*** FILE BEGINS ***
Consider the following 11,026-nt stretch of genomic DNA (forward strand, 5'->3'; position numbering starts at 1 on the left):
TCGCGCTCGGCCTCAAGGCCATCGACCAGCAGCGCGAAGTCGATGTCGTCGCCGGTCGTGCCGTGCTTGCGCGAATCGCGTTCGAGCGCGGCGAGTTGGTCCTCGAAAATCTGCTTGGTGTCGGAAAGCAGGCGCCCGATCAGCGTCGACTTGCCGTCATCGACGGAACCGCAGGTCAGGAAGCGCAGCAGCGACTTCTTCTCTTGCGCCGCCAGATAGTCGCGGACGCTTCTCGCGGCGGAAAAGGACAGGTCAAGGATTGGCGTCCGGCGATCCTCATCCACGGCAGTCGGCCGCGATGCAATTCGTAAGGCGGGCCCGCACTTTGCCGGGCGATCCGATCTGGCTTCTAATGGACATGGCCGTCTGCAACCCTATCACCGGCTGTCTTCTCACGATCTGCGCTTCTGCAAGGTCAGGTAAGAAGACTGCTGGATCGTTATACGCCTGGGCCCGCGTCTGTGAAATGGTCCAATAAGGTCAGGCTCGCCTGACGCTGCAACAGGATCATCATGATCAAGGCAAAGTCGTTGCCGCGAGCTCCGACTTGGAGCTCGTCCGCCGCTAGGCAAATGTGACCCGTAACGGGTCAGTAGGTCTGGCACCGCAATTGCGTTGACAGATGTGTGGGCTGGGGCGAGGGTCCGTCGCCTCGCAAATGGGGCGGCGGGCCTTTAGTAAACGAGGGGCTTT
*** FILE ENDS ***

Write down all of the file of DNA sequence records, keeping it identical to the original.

Consider the following 11,026-nt stretch of genomic DNA (forward strand, 5'->3'; position numbering starts at 1 on the left):
TCGCGCTCGGCCTCAAGGCCATCGACCAGCAGCGCGAAGTCGATGTCGTCGCCGGTCGTGCCGTGCTTGCGCGAATCGCGTTCGAGCGCGGCGAGTTGGTCCTCGAAAATCTGCTTGGTGTCGGAAAGCAGGCGCCCGATCAGCGTCGACTTGCCGTCATCGACGGAACCGCAGGTCAGGAAGCGCAGCAGCGACTTCTTCTCTTGCGCCGCCAGATAGTCGCGGACGCTTCTCGCGGCGGAAAAGGACAGGTCAAGGATTGGCGTCCGGCGATCCTCATCCACGGCAGTCGGCCGCGATGCAATTCGTAAGGCGGGCCCGCACTTTGCCGGGCGATCCGATCTGGCTTCTAATGGACATGGCCGTCTGCAACCCTATCACCGGCTGTCTTCTCACGATCTGCGCTTCTGCAAGGTCAGGTAAGAAGACTGCTGGATCGTTATACGCCTGGGCCCGCGTCTGTGAAATGGTCCAATAAGGTCAGGCTCGCCTGACGCTGCAACAGGATCATCATGATCAAGGCAAAGTCGTTGCCGCGAGCTCCGACTTGGAGCTCGTCCGCCGCTAGGCAAATGTGACCCGTAACGGGTCAGTAGGTCTGGCACCGCAATTGCGTTGACAGATGTGTGGGCTGGGGCGAGGGTCCGTCGCCTCGCAAATGGGGCGGCGGGCCTTTAGTAAACGAGGGGCTTT